PUERTO CABEZAS, Nicaragua — The situation was all too familiar for Marina Rodríguez: A destructive storm in what has been a record-setting Atlantic hurricane season was bearing down on the Mosquito Coast.
The previous storm, Hurricane Eta, washed away her home less than two weeks ago, said Ms. Rodríguez, 47, whose children were helping her build a temporary shelter on Sunday.
As Hurricane Iota intensified and inched closer to the coastline of Nicaragua and Honduras, it appeared that there would be no reprieve for Ms. Rodríguez and many others weary residents of the region.
The storm upgraded to a Category 5 hurricane Monday morning, the first this year to reach that strength. It was expected to make landfall by Monday night, according to the National Hurricane Center in Miami.
“I am afraid of the sea level,” Ms. Rodríguez said. “You can see the water coming up and up every minute, so I guess we will have to evacuate.”
Those in the path of Hurricane Iota were not the only ones comparing it to Hurricane Eta.
“It’s eerie that it’s similar in wind speed and also in the same area that Eta hit,” said Dennis Feltgen, a spokesman and meteorologist with the National Hurricane Center.
The storm’s impact will be felt “well before the center makes landfall,” Mr. Feltgen said.
The storm was 100 miles southeast of Cabo Gracias Dios on the border of Nicaragua and Honduras with maximum sustained winds of 160 miles per hour, the National Hurricane Center in Miami said on Monday morning. The storm was moving west at 9 m.p.h.
A hurricane warning was in effect for several cities along the coast of both countries, where the storm was expected to produce up to 30 inches of rain in some areas through Friday. The intense rainfall could lead to significant flash flooding and mudslides in higher elevations, the center said.
“The catastrophic wind damage is going to be wherever its eyewall comes ashore and that will be tonight and that should be along the coast of Nicaragua and Honduras,” Mr. Feltgen said.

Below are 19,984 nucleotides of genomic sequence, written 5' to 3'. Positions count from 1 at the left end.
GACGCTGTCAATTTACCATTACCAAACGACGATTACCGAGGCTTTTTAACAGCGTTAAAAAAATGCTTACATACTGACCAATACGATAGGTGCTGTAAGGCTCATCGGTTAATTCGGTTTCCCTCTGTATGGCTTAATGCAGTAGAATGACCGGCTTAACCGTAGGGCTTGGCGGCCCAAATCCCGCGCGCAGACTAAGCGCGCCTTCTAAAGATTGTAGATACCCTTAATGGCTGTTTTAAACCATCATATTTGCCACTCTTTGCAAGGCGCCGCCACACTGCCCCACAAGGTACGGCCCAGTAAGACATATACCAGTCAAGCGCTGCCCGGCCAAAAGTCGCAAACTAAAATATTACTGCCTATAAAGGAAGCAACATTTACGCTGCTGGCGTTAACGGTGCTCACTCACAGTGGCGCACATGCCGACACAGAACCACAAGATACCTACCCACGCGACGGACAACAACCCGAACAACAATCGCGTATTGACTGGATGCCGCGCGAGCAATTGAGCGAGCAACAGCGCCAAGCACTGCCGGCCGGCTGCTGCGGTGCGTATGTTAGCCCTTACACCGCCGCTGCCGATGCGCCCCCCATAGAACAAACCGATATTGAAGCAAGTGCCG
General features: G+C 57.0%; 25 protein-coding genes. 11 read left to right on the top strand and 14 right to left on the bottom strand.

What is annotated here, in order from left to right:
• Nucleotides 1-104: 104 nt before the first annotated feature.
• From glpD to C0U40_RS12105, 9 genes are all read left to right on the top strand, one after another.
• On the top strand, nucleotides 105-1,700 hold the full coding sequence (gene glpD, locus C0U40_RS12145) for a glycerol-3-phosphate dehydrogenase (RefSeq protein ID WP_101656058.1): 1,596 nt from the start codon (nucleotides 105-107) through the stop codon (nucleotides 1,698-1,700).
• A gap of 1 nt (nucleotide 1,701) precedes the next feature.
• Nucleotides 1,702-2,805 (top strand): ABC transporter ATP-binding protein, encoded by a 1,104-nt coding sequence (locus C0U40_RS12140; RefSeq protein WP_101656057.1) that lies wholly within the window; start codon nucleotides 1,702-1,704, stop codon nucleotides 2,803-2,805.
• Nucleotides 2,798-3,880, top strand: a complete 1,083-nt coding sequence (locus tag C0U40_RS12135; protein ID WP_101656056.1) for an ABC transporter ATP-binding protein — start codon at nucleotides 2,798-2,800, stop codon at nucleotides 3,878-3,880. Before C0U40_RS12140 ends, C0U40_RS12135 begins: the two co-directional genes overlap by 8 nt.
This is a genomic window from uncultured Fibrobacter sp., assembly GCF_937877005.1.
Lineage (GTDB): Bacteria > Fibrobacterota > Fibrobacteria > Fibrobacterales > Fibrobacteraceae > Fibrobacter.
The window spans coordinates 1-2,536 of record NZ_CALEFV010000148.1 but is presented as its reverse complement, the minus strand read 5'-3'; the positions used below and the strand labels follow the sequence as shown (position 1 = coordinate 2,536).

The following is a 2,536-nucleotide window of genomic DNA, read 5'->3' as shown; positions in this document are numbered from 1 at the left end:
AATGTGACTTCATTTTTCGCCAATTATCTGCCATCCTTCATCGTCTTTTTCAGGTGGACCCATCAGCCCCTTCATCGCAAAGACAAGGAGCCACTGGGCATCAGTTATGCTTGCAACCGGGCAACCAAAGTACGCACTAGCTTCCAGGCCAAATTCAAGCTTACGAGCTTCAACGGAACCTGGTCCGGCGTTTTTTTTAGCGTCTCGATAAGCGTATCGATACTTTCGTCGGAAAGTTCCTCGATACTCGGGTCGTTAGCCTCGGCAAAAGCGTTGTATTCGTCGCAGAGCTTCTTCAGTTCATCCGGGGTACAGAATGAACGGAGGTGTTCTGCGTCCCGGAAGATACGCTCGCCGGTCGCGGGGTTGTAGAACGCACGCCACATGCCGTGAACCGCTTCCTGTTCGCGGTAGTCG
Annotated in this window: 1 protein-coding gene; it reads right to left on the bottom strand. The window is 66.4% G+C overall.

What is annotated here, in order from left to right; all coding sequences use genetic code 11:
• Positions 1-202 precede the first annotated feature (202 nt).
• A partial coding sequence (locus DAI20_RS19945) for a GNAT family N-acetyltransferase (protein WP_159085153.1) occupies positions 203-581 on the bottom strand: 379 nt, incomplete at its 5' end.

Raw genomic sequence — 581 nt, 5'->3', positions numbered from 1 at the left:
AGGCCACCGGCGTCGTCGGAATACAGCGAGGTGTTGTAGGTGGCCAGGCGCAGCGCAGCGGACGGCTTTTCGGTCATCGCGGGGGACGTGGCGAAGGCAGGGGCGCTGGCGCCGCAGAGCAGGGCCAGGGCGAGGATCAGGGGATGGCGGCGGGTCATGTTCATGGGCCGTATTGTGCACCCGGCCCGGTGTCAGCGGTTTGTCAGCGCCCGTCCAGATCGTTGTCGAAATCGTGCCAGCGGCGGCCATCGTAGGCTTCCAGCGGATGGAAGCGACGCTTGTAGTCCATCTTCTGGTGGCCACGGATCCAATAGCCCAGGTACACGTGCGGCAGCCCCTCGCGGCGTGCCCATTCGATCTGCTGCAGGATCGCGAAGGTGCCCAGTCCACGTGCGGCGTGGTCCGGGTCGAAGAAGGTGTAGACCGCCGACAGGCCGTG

Forecasters warned that damage from Hurricane Iota could compound the destruction caused by Hurricane Eta in Central America.
More than 60 deaths were confirmed throughout Central America from Hurricane Eta. In Guatemala, rescuers feared that more than 100 people had been killed in the village of Quejá after the storm chopped off part of a mountain slope.
Many people in the region were left homeless after a number of structures were damaged or destroyed. “Shelter is going to be a problem,” Mr. Feltgen said.
Dozens of Indigenous communities were evacuated starting on Saturday night in Nicaragua and Honduras. In Puerto Cabezas, families were sleeping amid the rubble left from the previous hurricane.
Elsewhere in the country, it was not immediately clear how many people had been transferred to shelters, but photos taken by residents showed hundreds of people being evacuated in Cabo Gracias a Dios and other remote villages.
SINAPRED, the National System for the Prevention, Mitigation and Attention of Disasters in Nicaragua, had also suspended sailing and fishing in nearby waters.
Sadam Vinicius, a father of three, decided to stay with his family at their home near the coast. Afraid of losing his roof, he tried to save it from damage by tying it up with ropes he uses for his work as a fisherman. “We have not received any aid from the government yet,” Mr. Vinicius said. “I am afraid of losing my roof.”
The 2020 Atlantic hurricane season, which is set to end on Nov. 30, has seen 30 named storms and 13 hurricanes. Meteorologists exhausted the 21-name list that is used each season, turning to the Greek alphabet to name systems. The last time the Greek alphabet was used was in 2005, which saw 28 storms strong enough to be named.
Category 5 hurricanes in the Atlantic basin are rare this late in the season. “It’s the latest ever,’‘ Mr. Feltgen said, listing other late-season Category 5 hurricanes including Mitch in 1998 and an unnamed storm in 1932 that passed just east of the Cayman Islands on Nov. 9 and then struck Cuba later that day as a Category 4.
Scientists have found that climate change affects how hurricanes form and strengthen; rising ocean temperatures linked to global warming can cause storms to weaken more slowly and remain destructive for longer. In a recent study, scientists found that 50 years ago a typical storm would have lost more than three-quarters of its intensity in the first 24 hours, when it might travel several hundred miles inland, but now it would only lose about half.
Alfonso Flores Bermúdez reported from Puerto Cabezas, Derrick Taylor from London, Allyson Waller from Texas and Neil Vigdor from New York. Johnny Diaz contributed reporting from Miami.